Sangha, T-Rex, and the long arms of Jenny Meyer

So, it’s been scientifically proven that human beings need community.  Sangha. Without it, we get crazy. We are pack animals, like horses and dogs and sheep and cows and wolves. We need one another.

Some of us admire cats for their independent attitude, but, if we try to live like cats, we end up wearing hats made of tin foil. Or becoming increasingly cantankerous and hoarding plastic bags.

For most of the last twenty years, I’ve worked for myself and by myself.  But, much as interacting with other humans can sometimes be problematic, painful, etc. I’ve pretty much always forced myself to do it.  To see people and talk to people every day.

People make us think things. Sometimes they make us feel things.  Sometimes they make us feel unpleasant things, but, still, we are feeling, we are being, this is GOOD.

This is where yoga comes in. I attended my first yoga class 12 or so years ago.   My best friend, Jenny Meyer, was doing a very extensive yoga teacher training program and I was so sick of hearing her talk about yoga. I hated yoga.

Then I took a yoga class.  And really liked it. And went back the next day.  And the day after that.  My body felt good but also, there were things mentioned, non-harming, speaking the sweet truth, things I had long believed in and suddenly found in words and concepts.  There was also a yoga community. A sangha.  I sort of thought all the yoga people were freaks.  Then I remembered, I’m a freak, and these are my people.  Or some of my people.

I have short arms and a long torso.  This makes some of the yoga poses that women are traditionally good at, those gumby twisty poses where one wraps arms around oneself or under a leg, not that much fun. Jenny Meyer, my best friend, of course has long lovely monkey arms.  See here:

Recently, one of my favorite people in the world, the writer Kelly Sue DeConnick, posted on Twitter about having short arms like a T-Rex.  I have spent time with Kelly Sue’s arms (not in an intimate way, but, for example, we have been to Great Adventure together clad in skimpy outfits) and can assure you that Kelly Sue’s arms are not T-Rex arms.  Here is Kelly Sue:

Her arms look like nice, good, Kelly Sue arms. However, I thought it was really funny that Kelly Sue posted on Twitter about having T-Rex arms and, because Kelly Sue has many followers on Twitter, other women posted about having T-Rex arms too.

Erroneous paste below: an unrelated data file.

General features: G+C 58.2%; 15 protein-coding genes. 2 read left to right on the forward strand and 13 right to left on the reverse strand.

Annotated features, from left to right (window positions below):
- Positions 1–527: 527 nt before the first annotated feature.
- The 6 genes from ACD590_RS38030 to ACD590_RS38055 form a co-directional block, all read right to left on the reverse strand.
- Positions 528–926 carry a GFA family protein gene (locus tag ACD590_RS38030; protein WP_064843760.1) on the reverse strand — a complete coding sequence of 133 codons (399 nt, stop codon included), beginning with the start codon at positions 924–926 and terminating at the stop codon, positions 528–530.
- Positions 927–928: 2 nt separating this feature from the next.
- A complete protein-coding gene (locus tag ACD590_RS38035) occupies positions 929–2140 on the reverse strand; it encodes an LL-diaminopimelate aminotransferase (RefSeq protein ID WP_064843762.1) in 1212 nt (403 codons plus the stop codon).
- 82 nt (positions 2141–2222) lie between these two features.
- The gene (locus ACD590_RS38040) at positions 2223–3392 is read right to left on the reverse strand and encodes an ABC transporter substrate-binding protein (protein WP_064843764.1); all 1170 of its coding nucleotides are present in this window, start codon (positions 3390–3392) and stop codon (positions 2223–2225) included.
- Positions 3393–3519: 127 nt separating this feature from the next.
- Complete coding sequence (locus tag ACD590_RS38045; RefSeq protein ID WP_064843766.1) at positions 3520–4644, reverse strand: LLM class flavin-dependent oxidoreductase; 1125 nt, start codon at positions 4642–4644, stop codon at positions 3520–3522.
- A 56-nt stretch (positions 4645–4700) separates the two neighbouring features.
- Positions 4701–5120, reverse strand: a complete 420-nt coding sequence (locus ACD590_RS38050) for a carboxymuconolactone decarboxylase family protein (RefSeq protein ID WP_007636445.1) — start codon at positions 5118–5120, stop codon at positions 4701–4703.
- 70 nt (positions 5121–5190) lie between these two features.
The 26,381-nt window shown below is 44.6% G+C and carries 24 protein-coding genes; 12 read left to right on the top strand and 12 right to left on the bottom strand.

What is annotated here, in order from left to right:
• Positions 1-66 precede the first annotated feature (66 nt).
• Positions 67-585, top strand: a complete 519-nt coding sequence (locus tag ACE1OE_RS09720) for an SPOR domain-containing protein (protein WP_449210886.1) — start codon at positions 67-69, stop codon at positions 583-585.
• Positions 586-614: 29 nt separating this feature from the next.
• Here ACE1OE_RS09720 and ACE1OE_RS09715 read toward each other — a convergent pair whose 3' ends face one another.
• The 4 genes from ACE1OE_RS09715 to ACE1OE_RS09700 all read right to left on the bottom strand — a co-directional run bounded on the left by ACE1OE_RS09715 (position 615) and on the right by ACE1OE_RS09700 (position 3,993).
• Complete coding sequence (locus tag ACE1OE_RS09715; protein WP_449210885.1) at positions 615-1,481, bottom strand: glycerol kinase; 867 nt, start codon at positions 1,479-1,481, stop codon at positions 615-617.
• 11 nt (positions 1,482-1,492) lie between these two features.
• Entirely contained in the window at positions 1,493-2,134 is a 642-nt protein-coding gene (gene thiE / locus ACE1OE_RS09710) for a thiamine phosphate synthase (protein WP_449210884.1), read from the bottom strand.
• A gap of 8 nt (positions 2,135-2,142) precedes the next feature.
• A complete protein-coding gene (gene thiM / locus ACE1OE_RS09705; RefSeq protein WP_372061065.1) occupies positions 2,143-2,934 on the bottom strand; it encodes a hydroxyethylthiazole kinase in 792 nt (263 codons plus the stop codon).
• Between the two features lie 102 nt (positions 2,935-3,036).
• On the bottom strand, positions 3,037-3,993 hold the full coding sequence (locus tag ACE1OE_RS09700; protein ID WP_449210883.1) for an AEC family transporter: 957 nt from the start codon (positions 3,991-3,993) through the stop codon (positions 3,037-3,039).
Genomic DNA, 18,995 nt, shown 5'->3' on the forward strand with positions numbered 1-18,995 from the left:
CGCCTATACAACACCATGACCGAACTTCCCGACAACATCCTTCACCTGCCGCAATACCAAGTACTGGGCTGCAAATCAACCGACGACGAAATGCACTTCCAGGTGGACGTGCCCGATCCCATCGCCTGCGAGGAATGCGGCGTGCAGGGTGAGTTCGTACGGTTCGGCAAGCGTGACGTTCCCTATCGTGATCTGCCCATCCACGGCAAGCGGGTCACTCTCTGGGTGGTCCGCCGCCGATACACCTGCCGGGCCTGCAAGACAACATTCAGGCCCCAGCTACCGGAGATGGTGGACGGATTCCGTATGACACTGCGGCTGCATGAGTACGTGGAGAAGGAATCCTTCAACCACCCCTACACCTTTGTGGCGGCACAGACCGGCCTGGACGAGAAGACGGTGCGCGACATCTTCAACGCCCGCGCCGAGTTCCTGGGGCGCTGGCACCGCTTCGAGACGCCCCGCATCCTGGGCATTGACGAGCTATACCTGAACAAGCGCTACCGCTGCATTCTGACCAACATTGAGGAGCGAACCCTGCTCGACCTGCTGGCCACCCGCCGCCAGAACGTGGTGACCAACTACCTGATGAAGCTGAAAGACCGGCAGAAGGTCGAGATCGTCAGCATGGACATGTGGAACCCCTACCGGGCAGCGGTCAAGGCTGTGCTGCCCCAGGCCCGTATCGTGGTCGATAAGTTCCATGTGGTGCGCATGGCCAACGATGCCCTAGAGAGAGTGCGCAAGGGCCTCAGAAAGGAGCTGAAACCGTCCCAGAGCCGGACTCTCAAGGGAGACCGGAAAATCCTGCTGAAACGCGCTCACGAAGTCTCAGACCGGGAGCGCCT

I have T-Rex arms.  Now I am part of a community, a Sangha, of women with T-Rex arms.  A community started by Kelly Sue.  Who I have not seen in the flesh in too long, but with whom, thanks to social media, I have some contact.

Here is me with one leg over a shoulder. My arms looks deceptively long in this picture.  But it’s the iPhone.  Making my arm look long when, in fact, my arm is barely longer than an iPhone.

There was a story in the NY Times about a You Tube star, a young woman who basically never leaves her house.  She just stays in, making low-tech You Tube videos of herself impersonating other people, videos that literally millions of people watch.   And millions of people communicate with her.  But she’s all alone in her house.  Is that community?

On the other hand, there’s Suleika Jaouad, the young woman who contracted a horrible cancer and wrote about it in the Times and, as a result, has zillions of followers and many of these became actual friends who helped her as she battled cancer.

Our internet interactions aren’t the same as sitting down and comparing T-Rex arms on a water flume, but they are something.  Sometimes something really good.

We are social animals.  We are dogs and sheep and horses and people.

Here is Mickey with his old friend Candy, playing T-Rex.  Mickey and Candy both have short-ish arms.  Not full-on T-Rex arms, but they definitely look like T-Rexes when they stand on their hind legs and bat at each other with their arms.  Can interacting through the sangha of social media keep us connected and  stave off a trip to the hat factory?

I dunno.   But, if it weren’t for Twitter, I wouldn’t know that Kelly Sue considers herself to have T-Rex arms.  So I wouldn’t have had my heart warmed by the thought of Kelly Sue.

I would have a whole different experience if I could go have coffee with Kelly Sue right now. But I can’t.  She’s in Oregon and I’m in New York.  So, for now, I’ll just take my T-Rex arms to yoga.

6 thoughts on “Sangha, T-Rex, and the long arms of Jenny Meyer

  1. This is long-armed Jenny here. Maggie forgot to say that until the current fashion for over-long shirt sleeves, I have suffered with ‘long’ sleeved shirts that barely reached my condolyes or whatever those protusionary bones by the wrists are called.
    There is much to say on the subject. Let it just be said that many can be thankful today for not having had a fecal transplant. Isn’t that so?

  2. I too have T-Rex arms. While doing my yoga teacher training the teacher said, “Hey everybody, look at Lizzie’s freakishly short arms!” I used to feel bad about not being tall now it’s that my arms aren’t tall enough.

  3. Welcome to the sangha of the T-Rex arms, Lizzie. So nice to have you. One day, we will gather with Kelly Sue and wave our short arms at one another for several hours. Until then, carry on, comrade.

  4. Long arms. Runs in my family. Yet I cannot do half of what you do! So maybe it’s something else?…steely determination or a good attitude. I read that piece in the NYT too, and was struck by same thing.